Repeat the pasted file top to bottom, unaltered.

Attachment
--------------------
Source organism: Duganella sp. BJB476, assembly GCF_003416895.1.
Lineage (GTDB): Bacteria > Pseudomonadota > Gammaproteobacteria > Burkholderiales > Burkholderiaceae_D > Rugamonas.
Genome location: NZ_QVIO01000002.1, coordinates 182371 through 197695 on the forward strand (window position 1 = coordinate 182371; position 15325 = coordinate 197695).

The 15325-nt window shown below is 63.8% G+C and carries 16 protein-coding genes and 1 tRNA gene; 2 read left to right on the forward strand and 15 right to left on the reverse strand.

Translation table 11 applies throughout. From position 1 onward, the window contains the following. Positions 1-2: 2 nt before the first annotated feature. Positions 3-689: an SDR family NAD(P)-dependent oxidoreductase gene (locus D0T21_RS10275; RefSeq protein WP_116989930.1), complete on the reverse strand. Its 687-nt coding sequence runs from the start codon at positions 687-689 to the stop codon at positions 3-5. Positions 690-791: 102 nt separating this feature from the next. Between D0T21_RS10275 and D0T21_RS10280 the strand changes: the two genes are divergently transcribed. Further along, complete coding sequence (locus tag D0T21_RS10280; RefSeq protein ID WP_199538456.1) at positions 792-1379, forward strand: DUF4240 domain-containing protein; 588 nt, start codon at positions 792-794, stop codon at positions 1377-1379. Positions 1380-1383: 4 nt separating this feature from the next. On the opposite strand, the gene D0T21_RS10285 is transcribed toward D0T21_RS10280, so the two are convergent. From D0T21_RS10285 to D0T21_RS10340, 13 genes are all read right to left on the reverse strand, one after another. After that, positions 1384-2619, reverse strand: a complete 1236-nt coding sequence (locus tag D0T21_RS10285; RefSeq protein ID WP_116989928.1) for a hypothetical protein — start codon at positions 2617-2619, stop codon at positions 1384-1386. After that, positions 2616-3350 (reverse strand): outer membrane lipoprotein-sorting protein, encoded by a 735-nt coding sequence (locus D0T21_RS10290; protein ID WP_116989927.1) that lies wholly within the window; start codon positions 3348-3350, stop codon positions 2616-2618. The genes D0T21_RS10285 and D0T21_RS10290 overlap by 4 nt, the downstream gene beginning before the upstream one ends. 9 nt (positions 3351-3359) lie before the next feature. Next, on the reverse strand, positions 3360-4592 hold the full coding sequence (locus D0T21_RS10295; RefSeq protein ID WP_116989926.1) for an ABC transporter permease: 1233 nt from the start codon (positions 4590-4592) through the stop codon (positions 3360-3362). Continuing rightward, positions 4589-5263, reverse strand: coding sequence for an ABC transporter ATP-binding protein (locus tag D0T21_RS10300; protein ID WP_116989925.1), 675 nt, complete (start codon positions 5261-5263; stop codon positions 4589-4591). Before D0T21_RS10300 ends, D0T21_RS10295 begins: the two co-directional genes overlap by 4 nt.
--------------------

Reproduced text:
Source organism: Duganella sp. BJB476, assembly GCF_003416895.1.
Lineage (GTDB): Bacteria > Pseudomonadota > Gammaproteobacteria > Burkholderiales > Burkholderiaceae_D > Rugamonas.
Genome location: NZ_QVIO01000002.1, coordinates 182371 through 197695 on the forward strand (window position 1 = coordinate 182371; position 15325 = coordinate 197695).

The 15325-nt window shown below is 63.8% G+C and carries 16 protein-coding genes and 1 tRNA gene; 2 read left to right on the forward strand and 15 right to left on the reverse strand.

Translation table 11 applies throughout. From position 1 onward, the window contains the following. Positions 1-2: 2 nt before the first annotated feature. Positions 3-689: an SDR family NAD(P)-dependent oxidoreductase gene (locus D0T21_RS10275; RefSeq protein WP_116989930.1), complete on the reverse strand. Its 687-nt coding sequence runs from the start codon at positions 687-689 to the stop codon at positions 3-5. Positions 690-791: 102 nt separating this feature from the next. Between D0T21_RS10275 and D0T21_RS10280 the strand changes: the two genes are divergently transcribed. Further along, complete coding sequence (locus tag D0T21_RS10280; RefSeq protein ID WP_199538456.1) at positions 792-1379, forward strand: DUF4240 domain-containing protein; 588 nt, start codon at positions 792-794, stop codon at positions 1377-1379. Positions 1380-1383: 4 nt separating this feature from the next. On the opposite strand, the gene D0T21_RS10285 is transcribed toward D0T21_RS10280, so the two are convergent. From D0T21_RS10285 to D0T21_RS10340, 13 genes are all read right to left on the reverse strand, one after another. After that, positions 1384-2619, reverse strand: a complete 1236-nt coding sequence (locus tag D0T21_RS10285; RefSeq protein ID WP_116989928.1) for a hypothetical protein — start codon at positions 2617-2619, stop codon at positions 1384-1386. After that, positions 2616-3350 (reverse strand): outer membrane lipoprotein-sorting protein, encoded by a 735-nt coding sequence (locus D0T21_RS10290; protein ID WP_116989927.1) that lies wholly within the window; start codon positions 3348-3350, stop codon positions 2616-2618. The genes D0T21_RS10285 and D0T21_RS10290 overlap by 4 nt, the downstream gene beginning before the upstream one ends. 9 nt (positions 3351-3359) lie before the next feature. Next, on the reverse strand, positions 3360-4592 hold the full coding sequence (locus D0T21_RS10295; RefSeq protein ID WP_116989926.1) for an ABC transporter permease: 1233 nt from the start codon (positions 4590-4592) through the stop codon (positions 3360-3362). Continuing rightward, positions 4589-5263, reverse strand: coding sequence for an ABC transporter ATP-binding protein (locus tag D0T21_RS10300; protein ID WP_116989925.1), 675 nt, complete (start codon positions 5261-5263; stop codon positions 4589-4591). Before D0T21_RS10300 ends, D0T21_RS10295 begins: the two co-directional genes overlap by 4 nt.